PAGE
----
When I first held the HackRF One in my hand, I knew almost nothing about it, except that it is an SDR receiver and transmitter up to 6 GHz and that you can program it. I had already worked with SDR, but only in the shortwave range up to 30 MHz.

Reception with SDR Sharp

My main software for the Elektor SDR-Shield was SDR Sharp (a.k.a. SDR#), and this program also supports HackRF One. So, connect it with a USB cable and away we go.

I was able to start the SDR, but it kept crashing. It was clear to me that a huge amount of data must be transferred over the USB cable. Therefore, I suspected the cable. Another cable didn't work any better. Then I noticed that a relatively short cable was included in the kit. With this cable, everything worked fine. Only later did I find the corroborating documentation. It clearly states that a high-quality, shielded cable must be used. This confirms an old rule: Read first, then switch on!
FM broadcast reception
Figure 1: FM broadcast reception.

FM Reception with HackRF One

When launched, SDR Sharp immediately enters the FM band and sets the operating mode to wideband FM. With a short antenna, one should get along there, but the result was weak. Small signal levels, large distortions. I was doing something wrong here. Then I found a video on the internet of someone having more success. The trick was to turn up the gain. There is a window called HackRF Controller for this. Again, it took me some time to figure out that this lives inside SDR Sharp and that you can launch it with the gear icon.

Figure 2: The controller window

So, after increasing the gain, everything ran considerably better. Crystal clear FM reception even with a short antenna.

You can change the sample rate between 8 MBPS and 20 MBPS. If you set it to 20 MHz, you obtain a 20 MHz wide spectrum, which can sometimes be an advantage. But I usually use 10 MHz because then it is easier to tune exactly to one station.
Airband radio in AM.
Figure 3: Airband radio in AM.


I could also clearly hear airband communications in AM. Usually, these are short messages, most of the time this band is silent. Nevertheless, I saw many signals. Most of them, at regularly spaced intervals, are interferences from the USB cable. At 120 MHz, I found a strong carrier, even without the antenna. This must be a harmonic of one of the many internal oscillator signals.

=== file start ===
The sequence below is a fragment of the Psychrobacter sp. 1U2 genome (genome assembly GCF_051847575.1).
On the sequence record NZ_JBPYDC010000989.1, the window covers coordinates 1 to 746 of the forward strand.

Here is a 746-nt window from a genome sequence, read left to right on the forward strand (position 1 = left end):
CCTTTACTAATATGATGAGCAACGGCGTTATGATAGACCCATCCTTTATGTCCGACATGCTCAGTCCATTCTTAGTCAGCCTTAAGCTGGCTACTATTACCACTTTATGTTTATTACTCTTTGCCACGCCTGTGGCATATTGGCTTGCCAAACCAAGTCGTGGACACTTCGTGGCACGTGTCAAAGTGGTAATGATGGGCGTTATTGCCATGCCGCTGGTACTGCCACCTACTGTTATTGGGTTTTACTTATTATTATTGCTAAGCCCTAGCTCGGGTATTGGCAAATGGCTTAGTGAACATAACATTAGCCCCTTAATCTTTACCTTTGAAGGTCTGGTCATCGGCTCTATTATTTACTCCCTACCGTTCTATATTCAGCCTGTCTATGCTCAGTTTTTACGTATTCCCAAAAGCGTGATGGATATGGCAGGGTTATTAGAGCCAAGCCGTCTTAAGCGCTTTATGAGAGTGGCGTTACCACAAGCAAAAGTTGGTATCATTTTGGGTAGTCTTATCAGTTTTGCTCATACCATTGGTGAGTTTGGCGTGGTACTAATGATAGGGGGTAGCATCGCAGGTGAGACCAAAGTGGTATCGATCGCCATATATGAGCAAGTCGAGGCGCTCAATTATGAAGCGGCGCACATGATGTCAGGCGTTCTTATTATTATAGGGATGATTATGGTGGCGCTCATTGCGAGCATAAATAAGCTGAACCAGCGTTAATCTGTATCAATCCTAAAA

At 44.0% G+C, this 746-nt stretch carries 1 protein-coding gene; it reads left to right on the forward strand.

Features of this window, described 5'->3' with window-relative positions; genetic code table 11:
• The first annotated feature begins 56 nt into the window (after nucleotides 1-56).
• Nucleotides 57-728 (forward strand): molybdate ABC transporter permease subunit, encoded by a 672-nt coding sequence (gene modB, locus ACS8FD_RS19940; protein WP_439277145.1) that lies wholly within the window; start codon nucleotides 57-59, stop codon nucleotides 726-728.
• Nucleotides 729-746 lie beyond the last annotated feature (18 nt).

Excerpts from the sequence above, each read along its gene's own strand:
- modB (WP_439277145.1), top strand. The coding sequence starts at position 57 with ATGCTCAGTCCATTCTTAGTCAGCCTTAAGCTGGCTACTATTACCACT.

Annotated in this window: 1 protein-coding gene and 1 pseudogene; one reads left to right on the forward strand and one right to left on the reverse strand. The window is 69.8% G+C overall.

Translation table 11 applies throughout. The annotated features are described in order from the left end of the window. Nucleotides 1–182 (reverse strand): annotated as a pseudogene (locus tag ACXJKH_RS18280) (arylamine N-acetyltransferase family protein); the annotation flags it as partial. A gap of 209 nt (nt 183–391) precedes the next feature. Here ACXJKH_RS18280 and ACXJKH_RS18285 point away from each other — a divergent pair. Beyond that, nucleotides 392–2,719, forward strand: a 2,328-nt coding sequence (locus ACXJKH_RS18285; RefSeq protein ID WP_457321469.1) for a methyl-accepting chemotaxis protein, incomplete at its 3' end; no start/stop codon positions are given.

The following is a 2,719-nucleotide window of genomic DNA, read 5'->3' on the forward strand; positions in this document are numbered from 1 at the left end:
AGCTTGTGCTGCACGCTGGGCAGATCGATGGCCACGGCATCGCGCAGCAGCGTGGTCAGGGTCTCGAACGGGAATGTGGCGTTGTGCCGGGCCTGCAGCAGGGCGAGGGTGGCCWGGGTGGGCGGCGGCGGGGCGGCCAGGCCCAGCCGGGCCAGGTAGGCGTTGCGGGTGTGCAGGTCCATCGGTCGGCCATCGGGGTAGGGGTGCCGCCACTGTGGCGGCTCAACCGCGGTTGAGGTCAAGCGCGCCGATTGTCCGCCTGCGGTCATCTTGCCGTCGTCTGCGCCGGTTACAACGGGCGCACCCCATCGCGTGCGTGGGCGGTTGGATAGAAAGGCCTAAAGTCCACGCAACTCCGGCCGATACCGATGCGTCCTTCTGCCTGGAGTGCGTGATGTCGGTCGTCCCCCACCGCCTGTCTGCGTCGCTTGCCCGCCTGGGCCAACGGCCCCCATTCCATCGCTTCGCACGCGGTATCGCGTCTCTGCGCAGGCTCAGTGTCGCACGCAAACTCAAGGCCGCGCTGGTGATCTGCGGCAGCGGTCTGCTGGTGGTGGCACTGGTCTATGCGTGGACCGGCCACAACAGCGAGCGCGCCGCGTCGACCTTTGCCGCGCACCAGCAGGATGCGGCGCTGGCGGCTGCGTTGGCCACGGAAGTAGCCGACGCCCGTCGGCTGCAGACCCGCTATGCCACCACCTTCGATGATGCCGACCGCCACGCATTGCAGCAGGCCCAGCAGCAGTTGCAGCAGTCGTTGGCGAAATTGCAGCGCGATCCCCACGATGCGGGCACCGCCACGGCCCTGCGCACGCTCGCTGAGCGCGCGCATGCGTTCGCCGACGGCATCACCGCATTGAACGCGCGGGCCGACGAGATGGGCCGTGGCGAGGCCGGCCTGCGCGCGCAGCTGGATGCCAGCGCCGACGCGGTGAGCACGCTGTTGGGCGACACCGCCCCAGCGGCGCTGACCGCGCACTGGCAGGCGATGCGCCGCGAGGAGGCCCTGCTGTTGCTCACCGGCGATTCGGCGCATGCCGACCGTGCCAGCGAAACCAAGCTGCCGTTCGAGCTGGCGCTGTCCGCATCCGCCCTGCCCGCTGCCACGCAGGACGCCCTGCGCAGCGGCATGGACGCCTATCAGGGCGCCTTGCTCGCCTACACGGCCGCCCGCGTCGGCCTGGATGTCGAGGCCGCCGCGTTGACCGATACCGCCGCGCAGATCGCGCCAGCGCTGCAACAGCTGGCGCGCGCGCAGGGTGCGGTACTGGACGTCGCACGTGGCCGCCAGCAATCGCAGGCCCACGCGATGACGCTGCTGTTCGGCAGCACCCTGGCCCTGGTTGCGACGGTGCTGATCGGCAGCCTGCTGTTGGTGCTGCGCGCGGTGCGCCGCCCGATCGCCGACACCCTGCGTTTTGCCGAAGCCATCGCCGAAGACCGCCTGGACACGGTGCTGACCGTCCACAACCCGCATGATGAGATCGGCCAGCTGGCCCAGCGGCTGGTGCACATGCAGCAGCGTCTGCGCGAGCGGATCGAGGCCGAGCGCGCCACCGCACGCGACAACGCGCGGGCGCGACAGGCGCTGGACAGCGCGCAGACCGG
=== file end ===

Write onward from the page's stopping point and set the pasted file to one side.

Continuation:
Sometimes you can even find broadcast FM stations here, very strange. But I found out that they are, in fact, alias signals of the receiver. With a sampling rate of 10 MHz, I only have to move 10 MHz lower to find the original. A look at the block diagram shows how this can happen.
HackRF One block diagram
Figure 4: Inside HackRF One.

Inside HackRF One

The core of the device is a MAX2837 transmit/receive IQ mixer for the 2.4 GHz band, followed by a fast AD/DA converter with a sampling rate of up to 20 MHz. The AD converter needs the low-pass filter in the MAX2837 against alias signals. But such a low-pass filter is not infinitely steep, and signals at the edge can leak through.

Between the antenna and IQ mixer is another mixer, with which you can get to lower frequencies from 0 Hz or to the upper range, up to about 6 GHz. In addition, there are many switches and filters as well as switchable amplifiers.

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Scanning Around

The 2 m band was relatively quiet, but on 70 cm I could see numerous digital signals. I had never been able to look around on the even higher frequencies. What are those strong and very wideband signals on 2680 MHz? Google says LTE, that makes sense. On these very high frequencies, HackRF One is quite happy. But what I like even more is shortwave.

Shortwave Reception

You can find different numbers for the lower frequency limit of the device. Some say it’s 1 MHz, others say 10 MHz, but actually, it should work from almost 0 Hz. If you set the receiver to 5 MHz with a sample rate of 10 MHz, you can see the problem. Towards zero, the noise gets stronger and stronger even without an antenna, just like towards 10 MHz. This is typical for most SDRs, and the HackRF One still works quite well here. At 7 MHz there is a noise minimum, so you can use the 40 m band.
Internal noise at low frequencies.
Figure 5: Internal noise at low frequencies.

When connecting a long shortwave antenna, you can expect the receiver to be overdriven by strong broadcast stations. Therefore, a pre-selector makes sense. I used the same coil as in the Elektor DRM pre-selector, but with a 500-pF variable capacitor. The antenna cable was connected to a small coupling coil. The tuning range is from about 3 MHz to 25 MHz. The receiver works very well with my long antenna and shows good results on the different bands, depending on the time of day.